Tag Archives: Costa Rica

The Godfathers

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If you ever get invited to a wedding in another culture, you should go.   Without hesitation- just go.  It will be so worth it!  We were honored to be invited to the church wedding of two of the young people that we have been working with the past 3 years.  (The civil ceremony which makes the wedding legal happened a few days before.)  The first thing we attempted to do was to discover the protocol for gift giving.  What kind of gift is appropriate to give?  How much money are guests expected to spend?  Are gifts brought to the ceremony or sent to the house ahead of time?  Is there any such thing as a gift registry?  Those are the questions we asked.

The answers were not so easy to come by.  After asking many people, both gringos and Ticos we learned that there were some upscale stores that do a gift registry.  Our couple had listed a store on their invitations… though often times there is no formal paper invitation to be had since there is no mail service delivered directly to the houses here… because there are no addresses, obviously.  Duh.  However, we were given a hand delivered invitation with the name of a store on it.  My husband proceeded to ask around for the location of the store.  He eventually found a website with no wedding registry information on it, but he did find the phone number.  After many calls to the store which was in a different city, my husband placed an order for a gift and asked for it to be delivered to the couple… after we got directions to the house where they were going to live.

So we thought that we all set.  We were familiar with the city where the wedding would be held and Josh had actually been to the church before, so we were good.  The last time we tried to go to a wedding in another town we spent 6 hours wandering lost in the mountains before we decided that we probably missed the wedding and we should just head home.  Turns out weddings don’t start on time either.  We probably could have made it still.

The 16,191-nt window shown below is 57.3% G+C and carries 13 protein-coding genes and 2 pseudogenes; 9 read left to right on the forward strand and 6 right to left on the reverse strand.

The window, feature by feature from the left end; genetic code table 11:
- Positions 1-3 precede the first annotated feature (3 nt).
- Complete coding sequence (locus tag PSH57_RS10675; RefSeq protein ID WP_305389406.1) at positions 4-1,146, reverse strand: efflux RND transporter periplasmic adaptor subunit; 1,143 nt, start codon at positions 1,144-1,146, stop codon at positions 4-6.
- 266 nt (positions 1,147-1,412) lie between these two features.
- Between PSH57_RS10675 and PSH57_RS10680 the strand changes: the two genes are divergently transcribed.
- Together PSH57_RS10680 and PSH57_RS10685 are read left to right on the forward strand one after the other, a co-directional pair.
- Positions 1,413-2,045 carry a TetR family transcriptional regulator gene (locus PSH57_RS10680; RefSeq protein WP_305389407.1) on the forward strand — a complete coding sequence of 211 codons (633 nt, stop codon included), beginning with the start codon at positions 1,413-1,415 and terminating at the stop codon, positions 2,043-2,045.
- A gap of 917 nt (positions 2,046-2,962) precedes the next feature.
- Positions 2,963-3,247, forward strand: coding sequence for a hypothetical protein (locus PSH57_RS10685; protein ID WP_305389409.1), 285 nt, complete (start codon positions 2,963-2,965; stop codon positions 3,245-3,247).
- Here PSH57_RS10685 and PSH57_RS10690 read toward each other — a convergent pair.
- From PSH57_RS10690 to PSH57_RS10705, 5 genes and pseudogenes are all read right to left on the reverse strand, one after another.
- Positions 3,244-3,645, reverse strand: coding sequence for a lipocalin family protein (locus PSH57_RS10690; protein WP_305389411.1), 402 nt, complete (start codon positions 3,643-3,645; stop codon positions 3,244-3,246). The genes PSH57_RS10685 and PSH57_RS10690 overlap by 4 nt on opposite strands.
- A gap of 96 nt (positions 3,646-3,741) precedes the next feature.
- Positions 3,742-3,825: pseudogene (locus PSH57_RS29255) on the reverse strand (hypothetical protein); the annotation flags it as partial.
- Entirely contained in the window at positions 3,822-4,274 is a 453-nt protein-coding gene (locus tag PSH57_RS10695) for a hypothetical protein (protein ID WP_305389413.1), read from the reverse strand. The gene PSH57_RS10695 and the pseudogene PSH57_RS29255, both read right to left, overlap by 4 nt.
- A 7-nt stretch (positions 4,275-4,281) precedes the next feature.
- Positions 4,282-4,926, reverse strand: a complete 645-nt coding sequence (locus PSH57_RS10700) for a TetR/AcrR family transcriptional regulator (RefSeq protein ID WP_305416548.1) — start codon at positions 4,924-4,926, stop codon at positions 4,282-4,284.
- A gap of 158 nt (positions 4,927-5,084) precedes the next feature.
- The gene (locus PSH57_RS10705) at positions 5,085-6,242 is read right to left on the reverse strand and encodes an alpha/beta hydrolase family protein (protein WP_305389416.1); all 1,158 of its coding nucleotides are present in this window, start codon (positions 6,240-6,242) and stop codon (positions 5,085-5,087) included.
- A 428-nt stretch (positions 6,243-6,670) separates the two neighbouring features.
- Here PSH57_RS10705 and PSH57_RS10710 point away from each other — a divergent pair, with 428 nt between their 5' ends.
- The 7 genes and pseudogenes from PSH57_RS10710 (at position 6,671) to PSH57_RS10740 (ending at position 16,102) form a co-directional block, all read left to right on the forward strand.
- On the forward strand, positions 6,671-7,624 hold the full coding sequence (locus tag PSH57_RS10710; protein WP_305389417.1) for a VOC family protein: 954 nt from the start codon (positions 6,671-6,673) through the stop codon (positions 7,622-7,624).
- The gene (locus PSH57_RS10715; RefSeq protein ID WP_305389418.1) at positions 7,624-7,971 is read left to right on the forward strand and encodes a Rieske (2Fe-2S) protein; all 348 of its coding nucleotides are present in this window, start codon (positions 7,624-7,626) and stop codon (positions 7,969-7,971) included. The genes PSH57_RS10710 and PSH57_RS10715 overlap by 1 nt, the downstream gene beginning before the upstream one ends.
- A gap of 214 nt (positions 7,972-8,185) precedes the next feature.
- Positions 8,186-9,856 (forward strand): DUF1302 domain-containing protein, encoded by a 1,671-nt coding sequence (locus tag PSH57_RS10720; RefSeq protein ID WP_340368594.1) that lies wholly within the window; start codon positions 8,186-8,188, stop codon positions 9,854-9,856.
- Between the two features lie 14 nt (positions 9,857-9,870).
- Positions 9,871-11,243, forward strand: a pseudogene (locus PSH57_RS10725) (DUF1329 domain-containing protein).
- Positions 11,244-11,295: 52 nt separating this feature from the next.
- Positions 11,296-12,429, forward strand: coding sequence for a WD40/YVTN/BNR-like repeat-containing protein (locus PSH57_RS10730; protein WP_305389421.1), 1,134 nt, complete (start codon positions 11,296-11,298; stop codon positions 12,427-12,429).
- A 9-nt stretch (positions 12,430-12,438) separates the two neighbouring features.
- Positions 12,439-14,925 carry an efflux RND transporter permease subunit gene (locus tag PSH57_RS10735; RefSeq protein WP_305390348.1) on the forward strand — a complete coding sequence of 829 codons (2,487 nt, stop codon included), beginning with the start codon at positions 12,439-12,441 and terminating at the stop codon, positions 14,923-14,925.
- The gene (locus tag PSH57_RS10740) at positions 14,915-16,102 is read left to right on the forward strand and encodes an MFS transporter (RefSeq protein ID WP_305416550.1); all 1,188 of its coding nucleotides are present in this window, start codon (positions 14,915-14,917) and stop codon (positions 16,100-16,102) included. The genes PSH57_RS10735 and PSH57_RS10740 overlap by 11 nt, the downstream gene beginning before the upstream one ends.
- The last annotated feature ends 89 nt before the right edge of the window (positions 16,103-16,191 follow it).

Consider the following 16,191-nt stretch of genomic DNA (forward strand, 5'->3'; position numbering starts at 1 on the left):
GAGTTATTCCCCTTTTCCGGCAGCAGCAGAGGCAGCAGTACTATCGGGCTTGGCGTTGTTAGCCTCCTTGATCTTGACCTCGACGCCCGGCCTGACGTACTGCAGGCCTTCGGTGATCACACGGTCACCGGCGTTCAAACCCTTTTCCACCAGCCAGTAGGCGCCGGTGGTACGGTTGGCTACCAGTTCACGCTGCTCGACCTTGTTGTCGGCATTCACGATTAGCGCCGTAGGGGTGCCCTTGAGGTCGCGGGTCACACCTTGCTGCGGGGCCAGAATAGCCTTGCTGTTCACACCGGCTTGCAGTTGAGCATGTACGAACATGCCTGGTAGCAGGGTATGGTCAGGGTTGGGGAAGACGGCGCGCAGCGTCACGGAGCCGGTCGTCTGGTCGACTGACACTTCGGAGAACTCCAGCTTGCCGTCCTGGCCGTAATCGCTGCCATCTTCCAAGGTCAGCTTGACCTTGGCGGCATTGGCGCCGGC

On our way to the wedding, the store called and asked when Josh wanted to come pick up the gift.  He was shocked!  He told them, “You were supposed to deliver the gift yesterday!  If you deliver it today, no one will be at the house.  They are all at the church!”  So after some bickering back and forth, they agreed to have someone deliver the gift the following day.  Strike one for the wedding guests.

Photo credit: Thomas Hawk / Foter.com / CC BY-NC

Photo credit: Thomas Hawk / Foter.com / CC BY-NC

When we arrived at the church, we were sure the ceremony would not be starting on time.  The groom was standing out front waiting for us.  Josh whispered to me, “Oh I hope they don’t ask me to say anything spur of the moment!”  Well he lucked out, all the groom wanted to know was if we would be the “Padrinos” or Godparents of the newly weds.  My husband said we would be honored, but what do the Padrinos do?  The groom laughed like we were making a joke and said, “Oh, you just pay for the wedding.”  (Costa Ricans love teasing and sarcasm.)  And we all laughed… nervously.  We still had no clue what was expected of us.